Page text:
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How to (mis)use Virtual Threads

How to enable Virtual Threads?

During my talks about Java 19 (which have the mandatory part dedicated to Virtual Threads), I’ve been asked: how do I enable Virtual Threads in the JVM? quite a few times.

This question carries an assumption that there’s some kind of switch, which has to be activated or hit to “magically” turn good ol' Threads into Virtual Threads. AFAICT there is no such thing right now, and I rather doubt there will be one in the future. There is no system property, environment variable or java parameter I know of, that would make Virtual Threads be used instead of Platform Threads. (Sure, to be able to use VTs we need to java --enable-preview, but that applies to all preview features, it’s not VTs specific.)

The Virtual Threads can be activated only by an explicit change in the source code. Basically, the places where Threads are created have to be revisited and changed so that VTs are created instead.

There are at least a few ways to use Virtual Threads instead of Platform Threads.

If we create Threads “by hand” in our program, we have to change new Thread(...) into Thread.ofVirtual()..., pretty much as I described in the previous installment.

If we’re using an ExecutorService, it might be wise to create one using Executors.newVirtualThreadPerTaskExecutor()

Which in turn relies on Thread.ofVirtual().factory() that can be used if you need a ThreadFactory.

I guess the Structured Concurrency is worth taking a look too. (I’ll write about it some other time).

Okay, but

How to misuse Virtual Threads?

There are two simple scenarios related to how not use Virtual Threads, and they’re listed in JEP-425.

  1. You shall not cache/reuse Virtual Threads.

    Really, they are meant to be used only once, so you don’t want to cache them. They aren’t heavy. Or you shall not use them to throttle / handle backpressure. There are better ways to achieve that in the concurrency toolbox.

  2. You don’t want to call blocking operations or native code from a synchronized section or method, because such a call pins a VirtualThread making such a call to the Platform Thread carrying it.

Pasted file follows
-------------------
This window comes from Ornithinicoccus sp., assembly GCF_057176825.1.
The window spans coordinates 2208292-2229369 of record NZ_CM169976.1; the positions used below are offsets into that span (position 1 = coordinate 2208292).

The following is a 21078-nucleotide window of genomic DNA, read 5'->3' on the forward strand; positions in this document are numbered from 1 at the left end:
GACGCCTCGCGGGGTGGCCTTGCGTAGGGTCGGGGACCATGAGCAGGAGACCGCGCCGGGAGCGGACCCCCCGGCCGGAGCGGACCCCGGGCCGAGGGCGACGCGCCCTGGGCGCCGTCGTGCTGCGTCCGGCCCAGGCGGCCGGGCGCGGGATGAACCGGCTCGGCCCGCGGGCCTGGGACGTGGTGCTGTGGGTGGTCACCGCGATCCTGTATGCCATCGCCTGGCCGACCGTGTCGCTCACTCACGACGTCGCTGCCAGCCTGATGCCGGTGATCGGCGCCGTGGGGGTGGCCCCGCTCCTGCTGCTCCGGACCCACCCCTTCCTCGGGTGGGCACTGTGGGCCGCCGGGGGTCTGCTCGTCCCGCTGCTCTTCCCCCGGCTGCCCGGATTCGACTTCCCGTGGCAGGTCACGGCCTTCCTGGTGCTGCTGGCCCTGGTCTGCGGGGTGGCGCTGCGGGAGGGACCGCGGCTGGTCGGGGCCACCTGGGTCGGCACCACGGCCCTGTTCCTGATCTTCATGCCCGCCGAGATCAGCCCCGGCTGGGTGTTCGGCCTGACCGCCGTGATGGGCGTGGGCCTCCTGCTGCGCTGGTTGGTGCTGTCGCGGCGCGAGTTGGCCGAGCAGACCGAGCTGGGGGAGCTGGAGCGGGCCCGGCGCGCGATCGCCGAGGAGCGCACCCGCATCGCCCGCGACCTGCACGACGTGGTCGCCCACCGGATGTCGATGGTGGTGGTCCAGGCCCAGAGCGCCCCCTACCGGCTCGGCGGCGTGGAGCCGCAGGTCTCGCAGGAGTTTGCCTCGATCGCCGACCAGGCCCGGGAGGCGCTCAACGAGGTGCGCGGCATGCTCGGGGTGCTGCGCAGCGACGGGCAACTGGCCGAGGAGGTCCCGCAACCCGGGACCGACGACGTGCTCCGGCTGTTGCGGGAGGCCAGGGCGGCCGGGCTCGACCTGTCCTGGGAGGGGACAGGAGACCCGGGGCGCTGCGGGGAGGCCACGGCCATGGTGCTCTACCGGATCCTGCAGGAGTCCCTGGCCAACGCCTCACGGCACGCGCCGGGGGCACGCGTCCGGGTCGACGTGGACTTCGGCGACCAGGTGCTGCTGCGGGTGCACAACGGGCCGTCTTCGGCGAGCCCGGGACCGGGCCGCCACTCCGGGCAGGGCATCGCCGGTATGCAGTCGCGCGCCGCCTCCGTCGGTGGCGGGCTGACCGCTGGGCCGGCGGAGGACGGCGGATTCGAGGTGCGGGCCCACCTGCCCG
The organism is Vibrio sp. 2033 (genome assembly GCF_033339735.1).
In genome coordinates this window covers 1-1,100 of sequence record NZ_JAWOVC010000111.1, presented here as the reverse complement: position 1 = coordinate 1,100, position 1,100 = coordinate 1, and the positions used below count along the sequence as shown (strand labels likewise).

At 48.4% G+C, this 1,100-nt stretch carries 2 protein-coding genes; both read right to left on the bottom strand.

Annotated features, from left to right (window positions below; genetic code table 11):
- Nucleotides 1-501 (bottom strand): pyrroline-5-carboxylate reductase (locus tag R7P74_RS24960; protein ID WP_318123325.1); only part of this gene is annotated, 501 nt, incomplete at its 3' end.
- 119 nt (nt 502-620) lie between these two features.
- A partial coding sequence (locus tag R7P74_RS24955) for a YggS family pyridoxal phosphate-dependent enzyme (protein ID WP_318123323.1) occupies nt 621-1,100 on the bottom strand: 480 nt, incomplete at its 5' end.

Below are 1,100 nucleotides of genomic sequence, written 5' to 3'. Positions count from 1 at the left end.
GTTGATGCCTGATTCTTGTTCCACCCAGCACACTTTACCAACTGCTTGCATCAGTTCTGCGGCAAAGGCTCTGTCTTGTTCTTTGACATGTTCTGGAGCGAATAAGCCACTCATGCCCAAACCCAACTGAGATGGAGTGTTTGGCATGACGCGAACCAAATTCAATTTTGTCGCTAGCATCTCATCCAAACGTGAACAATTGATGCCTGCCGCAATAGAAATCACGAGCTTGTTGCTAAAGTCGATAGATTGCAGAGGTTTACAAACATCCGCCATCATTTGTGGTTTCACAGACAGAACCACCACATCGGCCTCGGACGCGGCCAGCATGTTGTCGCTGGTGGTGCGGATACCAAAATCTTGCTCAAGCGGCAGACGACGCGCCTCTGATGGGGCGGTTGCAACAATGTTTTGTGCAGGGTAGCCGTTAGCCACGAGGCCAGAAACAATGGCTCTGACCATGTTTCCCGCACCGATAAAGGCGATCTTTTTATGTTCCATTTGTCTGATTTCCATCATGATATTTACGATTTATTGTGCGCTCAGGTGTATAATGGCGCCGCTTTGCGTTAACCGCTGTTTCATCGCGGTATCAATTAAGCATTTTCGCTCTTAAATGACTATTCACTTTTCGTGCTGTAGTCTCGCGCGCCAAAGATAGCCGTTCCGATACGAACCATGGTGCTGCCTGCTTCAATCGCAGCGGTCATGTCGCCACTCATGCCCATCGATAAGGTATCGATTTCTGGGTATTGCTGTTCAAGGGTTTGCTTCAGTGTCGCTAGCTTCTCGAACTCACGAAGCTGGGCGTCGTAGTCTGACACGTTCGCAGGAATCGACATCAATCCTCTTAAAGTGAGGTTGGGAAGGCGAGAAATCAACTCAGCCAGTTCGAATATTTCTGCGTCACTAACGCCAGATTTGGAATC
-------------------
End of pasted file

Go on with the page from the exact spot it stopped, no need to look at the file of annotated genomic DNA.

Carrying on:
You shall not pin Virtual Threads!

    Virtual Threads aren’t magic. They’re implemented as continuations, and they use (i.e. are mounted to) Platform Threads when they’re active.

    Native calls are pretty easy to understand, I believe. We don’t know what the native code is doing, so the Virtual Thread making such a call can’t unmount the Platform Thread, and needs to be pinned.

    And currently the same applies to blocking I/O calls, although this might be lifted in the future.

    So basically, if you’re making blocking calls or native calls, you don’t want to wrap them in synchronized, at least not for long. If you really need to make sure there are no concurrent calls, use locks/semaphores/whatever to ensure that.

Okay, but how can I know

Well, we shall test our code, right? And do that before it gets into production ;-)

By default, Java 19 will emit a new JFR event, jdk.VirtualThreadPinned, every time a Virtual Thread gets pinned, with threshold of 20ms. So after we start creating and using VTs in our code, we might want to run the code and check if there are no such events.

Manually? Nah, we’re going to automate this, because a) automation is good, b) we can, thanks to JfrUnit! YAY!!! A big, big THANK YOU to Mr. Gunnar Morling and other maintainers.

Let’s say our code is making HTTP calls, and we’re afraid that the VTs might get pinned. We’re going to use JUnit 5 and emulate the service our client is calling. It looks like this:

39void setUp() throws Exception {
40    server = HttpServer.create(new InetSocketAddress(8080), 1_000_000);
41    server.createContext("/", exchange -> {
42        int sum = random.ints(15_000_000).sum();
43        var responseBytes = (sum + "").getBytes(StandardCharsets.UTF_8);
44        exchange.getResponseHeaders().add("content-type", "text/plain");
45        exchange.sendResponseHeaders(200, responseBytes.length);
46        exchange.getResponseBody().write(responseBytes);
47        exchange.close();
48    });
49    server.setExecutor(Executors.newSingleThreadExecutor());
50    server.start();
54void tearDown() {
55    server.stop(1);

The server is extremely dumb: it’s single-threaded and summarizing 15 million ints (to keep it busy without Thread.sleep()), and then serving the sum to the client as plain text. (Depending on your hardware, you may need to tune this number.) What we want to achieve here is to make HTTP call to this server take some time, and thus block the client.

Then, the actual test case may look like this:

60public void shouldNotPin() throws InterruptedException {
62    var client = HttpClient.newBuilder().connectTimeout(Duration.ofSeconds(5)).build();
63    var request = HttpRequest.newBuilder(URI.create("http://localhost:8080")).GET().build();
65    VirtThreads.getGreetings(client, request, 20);
67    jfrEvents.awaitEvents();
68    Assertions.assertTrue(, "there should be no pinned events");

This test is also quite simple, I hope. First, in line 59 we tell JfrUnit to capture jdk.VirtualThreadPinned JFR events. Then we run the System Under Test. Then in line 89 we stop capturing the events, to check in the very next line if there are no events recorded. Because if there were any VTs pinned, we shall see the events in

Luckily, we don’t encounter any, if you simply checkout the demo project from GitHub. However, if you decide to play a bit and e.g. turn the getGreeting(...) method into a synchronized one, such a test should tell us that we’re misusing Virtual Threads by pinning them.

That’s all for now. And yes, I understand this approach has certain flaws, so please stay tuned for the next post.

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